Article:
Improved season helps to rebuild sheep numbers
21 November 2016
SHEARING up to five times in a season, having access to a knowledgeable and reliable source in the wool industry is paramount for Barry Hinchcliffe, farm manager at ‘Ascot Park’ in Victoria’s North East.
Barry has managed the property, which is located midway between Shepparton and Nathalia, for more than 30 years.
‘Ascot Park’ comprises 1943 hectares and is owned by Peter Ryan, Ryan Meat Company, Nathalia.
Barry is responsible for cropping about 825ha as well as running 2300 ewes and a feedlot for the lambs.
The winter cropping program includes canola, wheat, barley and oats, while summer crops can range from sorghum to poppies, teff and soybeans grown over 466ha of irrigated land.
The sheep operation is based on crossbred lamb production, whereby Merino ewes are joined to Border Leicester sires to produce first cross lambs, with the first cross ewes then mated to Poll Dorsets.
“We’ve lambed our last mob of Merino ewes this season, so we’ll be hoping to get some more, young Merino ewes in. Hopefully they won’t be too difficult to source,” Barry said.
“We had dropped our overall sheep numbers by about 1000 head because it has been a bit dry in the last few seasons, but we haven’t managed to build our numbers back up again yet.”
There are generally two lambing periods at ‘Ascot Park’, with the main one occurring mid-April.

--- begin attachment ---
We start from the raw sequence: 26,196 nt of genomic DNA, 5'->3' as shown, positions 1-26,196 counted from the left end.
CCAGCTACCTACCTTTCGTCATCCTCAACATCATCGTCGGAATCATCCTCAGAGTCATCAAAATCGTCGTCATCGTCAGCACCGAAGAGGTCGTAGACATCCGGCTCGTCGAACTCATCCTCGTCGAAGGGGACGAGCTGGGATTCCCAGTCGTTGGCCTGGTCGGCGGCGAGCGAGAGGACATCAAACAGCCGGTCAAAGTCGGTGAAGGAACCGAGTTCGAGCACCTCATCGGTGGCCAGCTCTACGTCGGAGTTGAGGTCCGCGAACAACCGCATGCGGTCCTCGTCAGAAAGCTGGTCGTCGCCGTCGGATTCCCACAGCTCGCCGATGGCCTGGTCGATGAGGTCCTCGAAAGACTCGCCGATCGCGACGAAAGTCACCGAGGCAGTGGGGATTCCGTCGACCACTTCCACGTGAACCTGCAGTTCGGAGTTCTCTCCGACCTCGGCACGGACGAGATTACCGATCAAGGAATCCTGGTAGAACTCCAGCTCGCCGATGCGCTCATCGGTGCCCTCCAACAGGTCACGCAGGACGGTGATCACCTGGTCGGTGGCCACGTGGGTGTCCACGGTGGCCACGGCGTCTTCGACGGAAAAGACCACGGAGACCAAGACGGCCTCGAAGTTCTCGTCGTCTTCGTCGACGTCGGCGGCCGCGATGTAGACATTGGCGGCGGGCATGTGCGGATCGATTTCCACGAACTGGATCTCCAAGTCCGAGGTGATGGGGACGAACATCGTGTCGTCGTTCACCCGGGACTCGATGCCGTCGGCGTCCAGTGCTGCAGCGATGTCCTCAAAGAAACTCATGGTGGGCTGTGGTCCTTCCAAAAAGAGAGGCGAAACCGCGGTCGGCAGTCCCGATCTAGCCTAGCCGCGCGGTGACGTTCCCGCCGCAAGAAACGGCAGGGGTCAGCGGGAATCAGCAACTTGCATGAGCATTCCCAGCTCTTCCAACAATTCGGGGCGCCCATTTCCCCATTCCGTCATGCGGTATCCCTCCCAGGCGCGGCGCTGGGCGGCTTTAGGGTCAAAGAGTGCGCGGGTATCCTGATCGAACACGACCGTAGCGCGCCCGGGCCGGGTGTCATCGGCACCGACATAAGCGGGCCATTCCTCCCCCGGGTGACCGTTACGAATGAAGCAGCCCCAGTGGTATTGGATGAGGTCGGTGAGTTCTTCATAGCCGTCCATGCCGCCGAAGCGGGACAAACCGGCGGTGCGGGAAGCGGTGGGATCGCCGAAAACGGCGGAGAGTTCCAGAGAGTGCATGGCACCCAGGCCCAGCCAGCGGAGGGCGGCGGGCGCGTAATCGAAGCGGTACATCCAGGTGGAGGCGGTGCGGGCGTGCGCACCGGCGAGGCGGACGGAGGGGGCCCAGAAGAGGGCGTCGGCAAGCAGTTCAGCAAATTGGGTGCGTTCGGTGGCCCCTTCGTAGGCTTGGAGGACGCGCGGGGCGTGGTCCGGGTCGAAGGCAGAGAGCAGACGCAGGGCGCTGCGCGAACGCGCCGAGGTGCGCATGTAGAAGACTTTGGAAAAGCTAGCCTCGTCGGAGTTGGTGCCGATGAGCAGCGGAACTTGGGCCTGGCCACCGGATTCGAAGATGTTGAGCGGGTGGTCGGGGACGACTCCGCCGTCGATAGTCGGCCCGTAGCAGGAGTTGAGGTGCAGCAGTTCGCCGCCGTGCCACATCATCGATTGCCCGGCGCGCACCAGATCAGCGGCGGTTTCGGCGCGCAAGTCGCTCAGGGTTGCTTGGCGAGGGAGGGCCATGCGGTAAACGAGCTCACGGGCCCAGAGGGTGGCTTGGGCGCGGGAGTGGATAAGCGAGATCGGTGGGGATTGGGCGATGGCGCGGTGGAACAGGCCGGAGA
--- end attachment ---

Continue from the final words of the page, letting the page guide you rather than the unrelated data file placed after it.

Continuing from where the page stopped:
Barry said after initial pregnancy scans of joined ewes, the dry ewes were put back with the rams along with the maiden ewes in order to give them the best shot at conceiving.
“We’re usually happy with 125-130 per cent lambing and we’re well on our way to getting that this year.”
“This season’s mid-April drop lambs have just been weaned and they have now gone into a paddock of feed wheat, which is up to their neck.
“It’s been a pretty good season so far. Last year we struggled a bit but, in those tough years we’ve got the irrigation as back-up for growing feed.”
The majority of lambs are finished in the property’s feedlot, before being sold to either the export market or supermarkets.
Barry said the lambs were put through for a minimum of eight weeks on a diet of Ridley pellets, to achieve the target weights of around 42-46 kilograms for supermarkets and 48kg plus for the export market.
Last year’s lambs were on the smaller side as a result of the season, but Barry said this year’s drop were already showing good potential and would have no trouble meeting weight targets.
The number of shearings varies on the property, as often additional stock are purchased on an opportunity-basis by Peter, so there can be up to five shearings in some seasons.
“The ewes have three different shearings. Usually we try to have them done close to lambing, but it doesn’t always work out that way,” Barry said.
“There aren’t necessarily set times for shearing. I’ll generally ring our Quality Wool representative, Mark Amarant, and tell him what I’ve got and ask his opinion on whether we should shear or wait.
“He’ll tell me what he thinks and when we do start shearing, he’ll always come over and check things out.
“It’s certainly handy having him there.”
Barry said Mark had been working with Peter for about 20 years, so he had a well-rounded understanding of the business.
They produce an average of 150 bales each year at ‘Ascot Park’, at an average of 26-27 micron, with all wool sold via auction after being carted by Quality Wool.
“Mark picks the wool up and puts it straight into the auction. It’s very convenient not having to worry about organising trucks,” Barry said.
“It’s a good working relationship and he keeps us well informed so we can make the best decisions for the business.”